Unless otherwise indicated in this report, the years referred to are federal fiscal years that run from October 1 through September 30 and are designated by the calendar year in which they end. Some years are recognized as academic years, which run from July 1 to June 30 and are designated by the calendar year in which they end.

All loan amounts are expressed in 2017 dollars unless otherwise indicated. To convert dollar amounts, the Congressional Budget Office used the Price Index for Personal Consumption Expenditures from the Bureau of Economic Analysis.

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The main source of historical information on disbursements, balances, and repayments is the National Student Loan Data System—the Department of Education’s central database that administers the federal student loan program. Longitudinal data were analyzed for a random 4 percent sample from that data set, drawn in late 2017. Accordingly, the numbers presented in this report may differ slightly from the numbers reported by the Department of Education based on purely administrative data.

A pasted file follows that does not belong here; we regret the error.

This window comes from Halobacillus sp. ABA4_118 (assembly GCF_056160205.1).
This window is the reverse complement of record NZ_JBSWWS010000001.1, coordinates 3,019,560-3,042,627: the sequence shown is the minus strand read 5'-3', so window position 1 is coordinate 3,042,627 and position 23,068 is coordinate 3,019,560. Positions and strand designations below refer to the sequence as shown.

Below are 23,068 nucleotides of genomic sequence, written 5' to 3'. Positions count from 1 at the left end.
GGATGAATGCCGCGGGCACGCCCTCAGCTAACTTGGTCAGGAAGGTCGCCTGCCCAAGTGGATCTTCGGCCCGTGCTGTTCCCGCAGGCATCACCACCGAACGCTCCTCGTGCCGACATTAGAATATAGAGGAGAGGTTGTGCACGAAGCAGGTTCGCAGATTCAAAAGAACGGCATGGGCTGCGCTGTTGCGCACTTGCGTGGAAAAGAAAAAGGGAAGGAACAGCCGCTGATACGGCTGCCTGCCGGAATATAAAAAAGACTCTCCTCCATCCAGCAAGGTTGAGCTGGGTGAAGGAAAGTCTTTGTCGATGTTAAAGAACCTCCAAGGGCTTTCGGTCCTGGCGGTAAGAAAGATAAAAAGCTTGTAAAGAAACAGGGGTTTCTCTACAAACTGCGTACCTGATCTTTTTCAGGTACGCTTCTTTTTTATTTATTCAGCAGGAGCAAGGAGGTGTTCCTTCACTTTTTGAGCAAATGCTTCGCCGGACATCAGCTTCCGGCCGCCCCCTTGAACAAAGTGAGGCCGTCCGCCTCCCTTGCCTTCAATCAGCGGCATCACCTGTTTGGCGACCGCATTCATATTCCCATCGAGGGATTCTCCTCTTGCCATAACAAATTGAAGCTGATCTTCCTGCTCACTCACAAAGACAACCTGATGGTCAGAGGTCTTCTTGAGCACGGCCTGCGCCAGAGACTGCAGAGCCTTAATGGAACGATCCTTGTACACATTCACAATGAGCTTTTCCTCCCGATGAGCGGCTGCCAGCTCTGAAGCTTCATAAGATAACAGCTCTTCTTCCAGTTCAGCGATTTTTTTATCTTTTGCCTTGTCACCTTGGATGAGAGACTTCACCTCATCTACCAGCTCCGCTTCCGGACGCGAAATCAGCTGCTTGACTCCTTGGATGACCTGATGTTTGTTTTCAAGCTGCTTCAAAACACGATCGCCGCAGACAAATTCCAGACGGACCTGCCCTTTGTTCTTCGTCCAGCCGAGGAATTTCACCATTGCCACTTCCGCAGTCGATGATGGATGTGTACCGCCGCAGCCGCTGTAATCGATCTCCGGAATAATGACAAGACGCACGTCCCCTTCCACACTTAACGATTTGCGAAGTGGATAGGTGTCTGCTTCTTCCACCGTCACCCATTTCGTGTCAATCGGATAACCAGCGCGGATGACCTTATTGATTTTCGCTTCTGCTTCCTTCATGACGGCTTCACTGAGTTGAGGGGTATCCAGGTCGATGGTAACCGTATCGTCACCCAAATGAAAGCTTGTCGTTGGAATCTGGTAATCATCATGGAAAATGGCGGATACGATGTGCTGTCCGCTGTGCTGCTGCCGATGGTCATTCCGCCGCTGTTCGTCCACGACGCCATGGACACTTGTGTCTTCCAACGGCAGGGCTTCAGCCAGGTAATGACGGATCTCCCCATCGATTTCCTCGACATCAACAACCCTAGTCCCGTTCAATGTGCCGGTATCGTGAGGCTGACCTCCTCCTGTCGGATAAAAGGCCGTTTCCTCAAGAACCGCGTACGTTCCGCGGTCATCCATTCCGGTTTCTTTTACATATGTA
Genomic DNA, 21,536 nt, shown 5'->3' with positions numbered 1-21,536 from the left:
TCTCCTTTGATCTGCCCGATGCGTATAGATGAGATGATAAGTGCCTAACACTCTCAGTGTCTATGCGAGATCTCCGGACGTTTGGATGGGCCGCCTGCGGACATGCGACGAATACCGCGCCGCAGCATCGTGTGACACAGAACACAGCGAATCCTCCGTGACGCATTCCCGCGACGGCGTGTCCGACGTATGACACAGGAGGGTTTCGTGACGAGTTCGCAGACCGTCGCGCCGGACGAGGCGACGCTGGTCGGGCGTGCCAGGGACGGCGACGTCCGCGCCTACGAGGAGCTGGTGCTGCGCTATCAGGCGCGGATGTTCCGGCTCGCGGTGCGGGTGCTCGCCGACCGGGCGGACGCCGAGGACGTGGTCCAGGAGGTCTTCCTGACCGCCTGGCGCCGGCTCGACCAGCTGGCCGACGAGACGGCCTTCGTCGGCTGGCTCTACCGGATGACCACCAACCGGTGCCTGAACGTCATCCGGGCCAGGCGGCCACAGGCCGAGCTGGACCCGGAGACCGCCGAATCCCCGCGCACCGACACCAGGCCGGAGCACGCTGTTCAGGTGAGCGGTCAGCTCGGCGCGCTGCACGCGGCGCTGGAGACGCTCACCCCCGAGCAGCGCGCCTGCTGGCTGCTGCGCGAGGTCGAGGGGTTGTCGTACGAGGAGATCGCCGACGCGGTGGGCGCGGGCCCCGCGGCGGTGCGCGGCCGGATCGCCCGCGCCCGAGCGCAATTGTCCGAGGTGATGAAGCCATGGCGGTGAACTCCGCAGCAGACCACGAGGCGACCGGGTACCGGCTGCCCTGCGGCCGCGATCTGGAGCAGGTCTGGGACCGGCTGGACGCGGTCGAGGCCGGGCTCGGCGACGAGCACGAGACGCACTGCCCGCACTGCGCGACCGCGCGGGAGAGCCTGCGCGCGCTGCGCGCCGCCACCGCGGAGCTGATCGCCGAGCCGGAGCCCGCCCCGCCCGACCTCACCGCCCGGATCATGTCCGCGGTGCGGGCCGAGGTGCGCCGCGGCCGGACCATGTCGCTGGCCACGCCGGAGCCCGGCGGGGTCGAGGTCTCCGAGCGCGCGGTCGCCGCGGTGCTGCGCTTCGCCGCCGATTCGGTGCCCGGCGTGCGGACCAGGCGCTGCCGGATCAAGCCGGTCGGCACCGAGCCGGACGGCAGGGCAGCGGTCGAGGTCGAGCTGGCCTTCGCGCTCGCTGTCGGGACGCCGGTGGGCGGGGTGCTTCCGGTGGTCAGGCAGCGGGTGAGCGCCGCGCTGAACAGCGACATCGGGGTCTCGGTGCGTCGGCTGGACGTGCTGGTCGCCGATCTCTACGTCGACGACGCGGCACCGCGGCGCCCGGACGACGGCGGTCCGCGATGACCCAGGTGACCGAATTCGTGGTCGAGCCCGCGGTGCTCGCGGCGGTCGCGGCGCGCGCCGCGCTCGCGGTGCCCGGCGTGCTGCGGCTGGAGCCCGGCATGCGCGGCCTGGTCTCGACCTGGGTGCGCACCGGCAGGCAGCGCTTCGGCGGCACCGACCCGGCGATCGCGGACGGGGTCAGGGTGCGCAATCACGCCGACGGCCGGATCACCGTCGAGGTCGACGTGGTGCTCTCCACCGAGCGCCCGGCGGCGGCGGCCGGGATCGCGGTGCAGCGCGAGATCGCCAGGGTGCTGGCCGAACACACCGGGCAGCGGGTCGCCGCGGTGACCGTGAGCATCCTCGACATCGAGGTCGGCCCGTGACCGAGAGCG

Additionally, although the Department of Education does not provide default rates for the same specific category of borrowers analyzed in this report, the average default rate estimate is several percentage points higher than the default rates reported by the Department of Education. That’s probably the result of differences in the way the Department of Education defines repayment cohorts.

The amount and number of federal student loans that finance higher education has grown over the past few decades. In 2017, the most recent year for which detailed data is available, $96 billion in new federal student loans were issued to 8.6 million students, compared to $36 billion (in 2017 dollars) issued to 4.1 million students in 1995. Between 1 and 2015, outstanding federal student loan debt increased sevenfold. , from $187 billion to $1.4 trillion (in 2017 dollars).

In this report, the Congressional Budget Office examines the factors responsible for the growth in the volume of student loans and the effects of student loan policy changes on borrowing and repayment. Because the report focuses on the period between 1995 and 2017, it does not include the effects of the Coronavirus Assistance, Relief, and Economic Security (CARES) Act, which was enacted on March 27, 2020.2